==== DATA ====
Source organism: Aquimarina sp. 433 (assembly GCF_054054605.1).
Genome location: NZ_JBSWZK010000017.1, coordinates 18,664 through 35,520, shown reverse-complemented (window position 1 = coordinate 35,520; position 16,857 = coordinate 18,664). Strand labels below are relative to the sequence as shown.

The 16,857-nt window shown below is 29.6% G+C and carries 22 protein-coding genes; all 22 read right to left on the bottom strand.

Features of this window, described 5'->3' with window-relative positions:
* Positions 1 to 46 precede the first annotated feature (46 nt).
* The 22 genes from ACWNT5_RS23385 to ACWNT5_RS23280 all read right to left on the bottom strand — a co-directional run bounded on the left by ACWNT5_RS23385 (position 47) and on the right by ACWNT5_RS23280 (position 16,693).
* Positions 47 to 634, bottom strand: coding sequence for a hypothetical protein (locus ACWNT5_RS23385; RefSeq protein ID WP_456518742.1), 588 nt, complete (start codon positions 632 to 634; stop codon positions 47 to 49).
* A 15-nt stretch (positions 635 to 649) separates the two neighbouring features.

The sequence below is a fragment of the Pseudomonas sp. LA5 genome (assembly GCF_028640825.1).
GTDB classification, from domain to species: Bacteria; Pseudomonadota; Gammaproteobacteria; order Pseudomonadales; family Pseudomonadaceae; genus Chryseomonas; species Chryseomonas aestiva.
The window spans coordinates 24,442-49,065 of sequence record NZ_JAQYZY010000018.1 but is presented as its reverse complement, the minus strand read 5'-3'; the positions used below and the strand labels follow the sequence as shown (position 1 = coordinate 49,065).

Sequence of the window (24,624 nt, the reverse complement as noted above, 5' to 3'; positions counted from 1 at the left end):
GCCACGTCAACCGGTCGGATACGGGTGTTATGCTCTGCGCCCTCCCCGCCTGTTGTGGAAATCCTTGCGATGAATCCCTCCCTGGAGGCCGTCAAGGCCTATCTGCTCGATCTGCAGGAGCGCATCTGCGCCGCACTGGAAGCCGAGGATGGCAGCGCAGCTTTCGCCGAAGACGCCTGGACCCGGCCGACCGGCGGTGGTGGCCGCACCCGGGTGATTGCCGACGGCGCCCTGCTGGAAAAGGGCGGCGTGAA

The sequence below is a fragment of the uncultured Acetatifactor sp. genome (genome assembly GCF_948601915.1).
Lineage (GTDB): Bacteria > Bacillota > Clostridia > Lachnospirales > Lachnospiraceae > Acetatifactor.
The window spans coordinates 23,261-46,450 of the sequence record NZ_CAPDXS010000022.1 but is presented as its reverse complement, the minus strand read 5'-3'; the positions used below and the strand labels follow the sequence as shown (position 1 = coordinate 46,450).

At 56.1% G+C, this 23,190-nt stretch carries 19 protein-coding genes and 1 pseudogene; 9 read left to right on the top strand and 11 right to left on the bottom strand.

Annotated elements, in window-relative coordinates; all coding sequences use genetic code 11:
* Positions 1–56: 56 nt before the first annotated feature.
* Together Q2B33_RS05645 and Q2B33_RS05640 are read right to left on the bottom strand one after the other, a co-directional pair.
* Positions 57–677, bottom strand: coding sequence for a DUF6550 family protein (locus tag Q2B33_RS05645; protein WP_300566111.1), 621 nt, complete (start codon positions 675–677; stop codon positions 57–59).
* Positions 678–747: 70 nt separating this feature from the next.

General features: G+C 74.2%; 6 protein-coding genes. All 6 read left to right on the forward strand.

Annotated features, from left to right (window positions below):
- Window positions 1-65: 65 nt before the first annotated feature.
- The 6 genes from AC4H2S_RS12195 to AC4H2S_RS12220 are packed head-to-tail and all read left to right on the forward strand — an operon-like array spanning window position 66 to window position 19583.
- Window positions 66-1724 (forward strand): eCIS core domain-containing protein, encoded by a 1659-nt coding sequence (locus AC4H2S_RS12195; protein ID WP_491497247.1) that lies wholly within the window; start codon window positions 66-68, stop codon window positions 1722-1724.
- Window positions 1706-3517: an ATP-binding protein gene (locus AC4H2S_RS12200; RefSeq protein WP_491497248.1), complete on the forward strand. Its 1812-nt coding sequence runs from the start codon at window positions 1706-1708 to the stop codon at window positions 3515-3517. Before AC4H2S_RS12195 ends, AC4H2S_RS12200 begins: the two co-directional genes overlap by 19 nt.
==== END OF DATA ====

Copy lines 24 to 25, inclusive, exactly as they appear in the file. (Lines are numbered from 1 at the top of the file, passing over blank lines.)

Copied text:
Annotated features, from left to right (window positions below):
- Window positions 1-65: 65 nt before the first annotated feature.